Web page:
Your in-laws may be the exception. They love it. The rest of the AARP generation probably couldn't be bothered with it. Its one more bill for them to pay.
    • Another dollar

      I hate to say this, but I think you're right. We've looked into providing SWMBO's parents with an iPad. But they don't have WiFi where they live, and a broadband account is beyond their means. They have a second-hand laptop and dial-up AOL. They will not spend more for "Internet."
      Robert Hahn
    • RE: Chomebooks: The choice of the AARP generation?

      @LoverockDavidson This story is from a UK study -- I'll bet the percentage is higher in the USA:
    • RE: Chomebooks: The choice of the AARP generation?

      Agreed! Plus many of us seniors do not belong to AARP; insurance salesman burn-out!
    • RE: Chomebooks: The choice of the AARP generation?

      @LoverockDavidson :
      Exactly - I wanted one for my sister so she could see pics of her grandchilren. The problem is not the device. It is the extra support for Wi-Fi (she and her husband are totally non tech savvy), or cost of buying 3G. Better to purchase Internet TV hybrids once they become standard items.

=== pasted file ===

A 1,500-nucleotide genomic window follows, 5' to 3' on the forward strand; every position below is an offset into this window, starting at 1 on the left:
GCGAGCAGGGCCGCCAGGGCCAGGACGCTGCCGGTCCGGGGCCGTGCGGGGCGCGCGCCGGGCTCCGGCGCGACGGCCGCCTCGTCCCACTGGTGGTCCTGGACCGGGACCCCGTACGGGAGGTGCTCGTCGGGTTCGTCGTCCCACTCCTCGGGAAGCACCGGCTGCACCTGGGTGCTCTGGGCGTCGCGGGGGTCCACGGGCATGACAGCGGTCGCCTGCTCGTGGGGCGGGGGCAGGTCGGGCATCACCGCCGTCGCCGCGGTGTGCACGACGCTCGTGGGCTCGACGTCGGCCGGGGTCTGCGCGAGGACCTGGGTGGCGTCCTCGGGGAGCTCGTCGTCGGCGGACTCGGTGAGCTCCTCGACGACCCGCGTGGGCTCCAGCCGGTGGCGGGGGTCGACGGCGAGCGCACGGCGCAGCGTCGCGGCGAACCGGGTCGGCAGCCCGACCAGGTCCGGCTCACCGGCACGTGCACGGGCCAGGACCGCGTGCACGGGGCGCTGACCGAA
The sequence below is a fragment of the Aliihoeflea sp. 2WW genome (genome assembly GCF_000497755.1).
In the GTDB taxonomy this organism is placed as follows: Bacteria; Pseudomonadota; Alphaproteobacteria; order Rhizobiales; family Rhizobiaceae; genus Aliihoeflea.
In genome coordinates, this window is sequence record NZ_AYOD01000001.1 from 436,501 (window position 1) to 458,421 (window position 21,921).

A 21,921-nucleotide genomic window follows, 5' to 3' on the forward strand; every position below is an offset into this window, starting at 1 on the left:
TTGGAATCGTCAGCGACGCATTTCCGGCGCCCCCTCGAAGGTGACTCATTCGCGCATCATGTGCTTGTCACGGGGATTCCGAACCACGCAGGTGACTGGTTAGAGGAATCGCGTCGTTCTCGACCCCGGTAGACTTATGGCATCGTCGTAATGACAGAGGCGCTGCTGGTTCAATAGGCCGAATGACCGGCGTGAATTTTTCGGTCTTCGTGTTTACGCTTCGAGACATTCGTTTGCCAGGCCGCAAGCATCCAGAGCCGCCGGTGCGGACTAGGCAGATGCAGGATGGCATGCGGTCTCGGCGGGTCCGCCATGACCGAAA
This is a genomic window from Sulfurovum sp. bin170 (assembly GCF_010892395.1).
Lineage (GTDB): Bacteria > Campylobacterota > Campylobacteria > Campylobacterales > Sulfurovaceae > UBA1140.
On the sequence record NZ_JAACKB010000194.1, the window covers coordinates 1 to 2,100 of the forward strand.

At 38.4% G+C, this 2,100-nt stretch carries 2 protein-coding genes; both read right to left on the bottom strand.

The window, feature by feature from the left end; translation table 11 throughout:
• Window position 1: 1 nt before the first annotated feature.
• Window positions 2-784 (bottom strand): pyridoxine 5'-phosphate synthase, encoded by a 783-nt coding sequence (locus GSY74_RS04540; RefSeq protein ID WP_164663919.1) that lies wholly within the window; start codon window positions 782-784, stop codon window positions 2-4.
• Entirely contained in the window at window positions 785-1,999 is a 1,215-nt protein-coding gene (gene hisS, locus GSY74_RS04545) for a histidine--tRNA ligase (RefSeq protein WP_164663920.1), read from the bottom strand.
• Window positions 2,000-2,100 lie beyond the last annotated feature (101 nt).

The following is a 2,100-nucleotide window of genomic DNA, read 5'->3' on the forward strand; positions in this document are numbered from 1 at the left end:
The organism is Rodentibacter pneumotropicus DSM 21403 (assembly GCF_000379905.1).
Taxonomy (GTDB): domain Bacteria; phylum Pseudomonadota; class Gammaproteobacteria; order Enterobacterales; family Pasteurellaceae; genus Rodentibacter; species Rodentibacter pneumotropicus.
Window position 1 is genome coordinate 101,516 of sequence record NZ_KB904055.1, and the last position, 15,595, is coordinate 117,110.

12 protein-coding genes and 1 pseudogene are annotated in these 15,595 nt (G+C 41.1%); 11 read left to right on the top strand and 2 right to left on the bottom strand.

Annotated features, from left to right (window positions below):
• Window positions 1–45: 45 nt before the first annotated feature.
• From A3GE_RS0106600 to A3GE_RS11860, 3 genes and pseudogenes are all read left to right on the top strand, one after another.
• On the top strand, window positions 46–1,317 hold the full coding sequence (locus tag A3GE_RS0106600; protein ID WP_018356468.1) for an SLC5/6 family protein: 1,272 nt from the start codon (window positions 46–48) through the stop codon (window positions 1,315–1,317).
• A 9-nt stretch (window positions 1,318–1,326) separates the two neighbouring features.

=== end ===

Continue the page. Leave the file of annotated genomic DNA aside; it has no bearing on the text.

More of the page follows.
• RE: Chomebooks: The choice of the AARP generation?

    Does the author know anything about Baby Boomers? they last thing they want is anything to make them part of the AARP crowd, so no they won't go to LameBoooks (chromebook) they will go for Apple's iPad.
    • And you say

      this based on what exactly? Since you question the authors credentials on boomers what exactly are yours that you can make such a declaration as though its fact? You were able to type it out?
      • RE: Chomebooks: The choice of the AARP generation?


        Chromebooks are awful they have been reviewed by CNET and Maximum PC and countless other sites, Old folks will be sticking with windows or Macs
    • RE: Chomebooks: The choice of the AARP generation?

      @Hasam1991 <br><br>Nope. Babyboomer here. <br><br>Win 7 is really the only suggestion. Stop pretending people lose their mind when they get past 50 so they'll pay hard earned money on a brick to carry around. Any netbook/laptop with Win 7 is a cheap and powerful solution. If you just want the limitations of Chrome, then set Win 7 to start IE automatically and put Windows Live on the first tab. At least that way you get to use modern software with a modern UI, instead of Google's perpetual betas that look like they're from the early 90s (as is their OS).<br><br>One of the benefits of age is not caring about what other people think <img border="0" src="" alt="wink"> No need for status symbols and status tech like Apple.